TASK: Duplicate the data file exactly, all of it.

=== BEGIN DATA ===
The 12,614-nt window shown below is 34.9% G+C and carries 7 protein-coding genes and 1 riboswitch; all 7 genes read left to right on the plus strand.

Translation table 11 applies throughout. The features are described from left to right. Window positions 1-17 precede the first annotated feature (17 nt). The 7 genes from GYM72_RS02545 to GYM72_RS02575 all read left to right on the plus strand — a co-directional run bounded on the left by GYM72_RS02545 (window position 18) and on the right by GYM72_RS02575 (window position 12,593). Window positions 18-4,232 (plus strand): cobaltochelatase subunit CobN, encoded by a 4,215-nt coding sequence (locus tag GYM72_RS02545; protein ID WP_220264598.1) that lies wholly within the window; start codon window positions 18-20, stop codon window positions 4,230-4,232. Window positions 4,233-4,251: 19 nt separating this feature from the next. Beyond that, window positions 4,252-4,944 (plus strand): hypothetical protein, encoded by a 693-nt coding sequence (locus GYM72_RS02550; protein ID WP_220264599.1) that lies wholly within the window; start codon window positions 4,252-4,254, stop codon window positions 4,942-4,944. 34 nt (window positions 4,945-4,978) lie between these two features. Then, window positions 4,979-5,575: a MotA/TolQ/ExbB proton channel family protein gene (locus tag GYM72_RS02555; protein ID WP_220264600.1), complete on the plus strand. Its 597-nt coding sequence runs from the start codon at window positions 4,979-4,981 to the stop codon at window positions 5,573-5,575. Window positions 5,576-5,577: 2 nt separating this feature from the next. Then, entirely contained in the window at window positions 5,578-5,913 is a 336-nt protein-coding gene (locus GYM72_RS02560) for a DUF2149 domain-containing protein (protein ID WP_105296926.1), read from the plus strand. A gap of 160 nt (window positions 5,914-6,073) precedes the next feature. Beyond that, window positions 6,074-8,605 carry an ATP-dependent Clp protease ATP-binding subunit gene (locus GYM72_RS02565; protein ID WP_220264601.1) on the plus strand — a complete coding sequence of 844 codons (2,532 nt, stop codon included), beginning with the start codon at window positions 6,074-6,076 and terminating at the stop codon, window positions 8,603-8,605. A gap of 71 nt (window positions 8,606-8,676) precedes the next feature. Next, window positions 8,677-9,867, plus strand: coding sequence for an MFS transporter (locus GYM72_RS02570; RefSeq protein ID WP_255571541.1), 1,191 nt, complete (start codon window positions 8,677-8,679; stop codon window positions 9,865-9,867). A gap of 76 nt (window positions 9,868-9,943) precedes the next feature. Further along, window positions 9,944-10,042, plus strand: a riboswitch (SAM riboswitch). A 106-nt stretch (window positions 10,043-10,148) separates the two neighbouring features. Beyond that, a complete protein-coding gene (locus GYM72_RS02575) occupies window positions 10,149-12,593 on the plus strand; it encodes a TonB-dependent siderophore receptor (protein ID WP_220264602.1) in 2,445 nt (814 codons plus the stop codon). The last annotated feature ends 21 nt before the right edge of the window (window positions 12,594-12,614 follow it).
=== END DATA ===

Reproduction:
The 12,614-nt window shown below is 34.9% G+C and carries 7 protein-coding genes and 1 riboswitch; all 7 genes read left to right on the plus strand.

Translation table 11 applies throughout. The features are described from left to right. Window positions 1-17 precede the first annotated feature (17 nt). The 7 genes from GYM72_RS02545 to GYM72_RS02575 all read left to right on the plus strand — a co-directional run bounded on the left by GYM72_RS02545 (window position 18) and on the right by GYM72_RS02575 (window position 12,593). Window positions 18-4,232 (plus strand): cobaltochelatase subunit CobN, encoded by a 4,215-nt coding sequence (locus tag GYM72_RS02545; protein ID WP_220264598.1) that lies wholly within the window; start codon window positions 18-20, stop codon window positions 4,230-4,232. Window positions 4,233-4,251: 19 nt separating this feature from the next. Beyond that, window positions 4,252-4,944 (plus strand): hypothetical protein, encoded by a 693-nt coding sequence (locus GYM72_RS02550; protein ID WP_220264599.1) that lies wholly within the window; start codon window positions 4,252-4,254, stop codon window positions 4,942-4,944. 34 nt (window positions 4,945-4,978) lie between these two features. Then, window positions 4,979-5,575: a MotA/TolQ/ExbB proton channel family protein gene (locus tag GYM72_RS02555; protein ID WP_220264600.1), complete on the plus strand. Its 597-nt coding sequence runs from the start codon at window positions 4,979-4,981 to the stop codon at window positions 5,573-5,575. Window positions 5,576-5,577: 2 nt separating this feature from the next. Then, entirely contained in the window at window positions 5,578-5,913 is a 336-nt protein-coding gene (locus GYM72_RS02560) for a DUF2149 domain-containing protein (protein ID WP_105296926.1), read from the plus strand. A gap of 160 nt (window positions 5,914-6,073) precedes the next feature. Beyond that, window positions 6,074-8,605 carry an ATP-dependent Clp protease ATP-binding subunit gene (locus GYM72_RS02565; protein ID WP_220264601.1) on the plus strand — a complete coding sequence of 844 codons (2,532 nt, stop codon included), beginning with the start codon at window positions 6,074-6,076 and terminating at the stop codon, window positions 8,603-8,605. A gap of 71 nt (window positions 8,606-8,676) precedes the next feature. Next, window positions 8,677-9,867, plus strand: coding sequence for an MFS transporter (locus GYM72_RS02570; RefSeq protein ID WP_255571541.1), 1,191 nt, complete (start codon window positions 8,677-8,679; stop codon window positions 9,865-9,867). A gap of 76 nt (window positions 9,868-9,943) precedes the next feature. Further along, window positions 9,944-10,042, plus strand: a riboswitch (SAM riboswitch). A 106-nt stretch (window positions 10,043-10,148) separates the two neighbouring features. Beyond that, a complete protein-coding gene (locus GYM72_RS02575) occupies window positions 10,149-12,593 on the plus strand; it encodes a TonB-dependent siderophore receptor (protein ID WP_220264602.1) in 2,445 nt (814 codons plus the stop codon). The last annotated feature ends 21 nt before the right edge of the window (window positions 12,594-12,614 follow it).